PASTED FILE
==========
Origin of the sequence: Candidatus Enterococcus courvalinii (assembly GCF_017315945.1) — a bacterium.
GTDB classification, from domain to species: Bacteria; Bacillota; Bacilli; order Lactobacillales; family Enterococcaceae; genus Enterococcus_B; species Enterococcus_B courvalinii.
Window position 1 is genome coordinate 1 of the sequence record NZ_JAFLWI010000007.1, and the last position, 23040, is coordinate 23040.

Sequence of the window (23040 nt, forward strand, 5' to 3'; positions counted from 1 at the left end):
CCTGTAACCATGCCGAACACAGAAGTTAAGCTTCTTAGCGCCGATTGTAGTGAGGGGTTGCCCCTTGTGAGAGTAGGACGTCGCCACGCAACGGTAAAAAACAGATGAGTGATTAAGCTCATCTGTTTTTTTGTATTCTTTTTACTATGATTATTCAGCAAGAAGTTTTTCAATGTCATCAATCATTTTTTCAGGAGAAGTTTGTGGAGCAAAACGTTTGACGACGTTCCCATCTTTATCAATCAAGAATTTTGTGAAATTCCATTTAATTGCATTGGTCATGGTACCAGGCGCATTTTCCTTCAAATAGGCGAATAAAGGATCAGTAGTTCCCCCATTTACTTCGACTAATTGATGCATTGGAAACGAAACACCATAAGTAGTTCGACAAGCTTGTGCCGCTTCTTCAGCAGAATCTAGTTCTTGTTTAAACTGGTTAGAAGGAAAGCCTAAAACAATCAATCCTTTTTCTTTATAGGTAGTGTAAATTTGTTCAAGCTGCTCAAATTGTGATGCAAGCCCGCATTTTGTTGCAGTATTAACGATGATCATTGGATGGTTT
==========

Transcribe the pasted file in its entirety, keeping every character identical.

Origin of the sequence: Candidatus Enterococcus courvalinii (assembly GCF_017315945.1) — a bacterium.
GTDB classification, from domain to species: Bacteria; Bacillota; Bacilli; order Lactobacillales; family Enterococcaceae; genus Enterococcus_B; species Enterococcus_B courvalinii.
Window position 1 is genome coordinate 1 of the sequence record NZ_JAFLWI010000007.1, and the last position, 23040, is coordinate 23040.

Sequence of the window (23040 nt, forward strand, 5' to 3'; positions counted from 1 at the left end):
CCTGTAACCATGCCGAACACAGAAGTTAAGCTTCTTAGCGCCGATTGTAGTGAGGGGTTGCCCCTTGTGAGAGTAGGACGTCGCCACGCAACGGTAAAAAACAGATGAGTGATTAAGCTCATCTGTTTTTTTGTATTCTTTTTACTATGATTATTCAGCAAGAAGTTTTTCAATGTCATCAATCATTTTTTCAGGAGAAGTTTGTGGAGCAAAACGTTTGACGACGTTCCCATCTTTATCAATCAAGAATTTTGTGAAATTCCATTTAATTGCATTGGTCATGGTACCAGGCGCATTTTCCTTCAAATAGGCGAATAAAGGATCAGTAGTTCCCCCATTTACTTCGACTAATTGATGCATTGGAAACGAAACACCATAAGTAGTTCGACAAGCTTGTGCCGCTTCTTCAGCAGAATCTAGTTCTTGTTTAAACTGGTTAGAAGGAAAGCCTAAAACAATCAATCCTTTTTCTTTATAGGTAGTGTAAATTTGTTCAAGCTGCTCAAATTGTGATGCAAGCCCGCATTTTGTTGCAGTATTAACGATGATCATTGGATGGTTT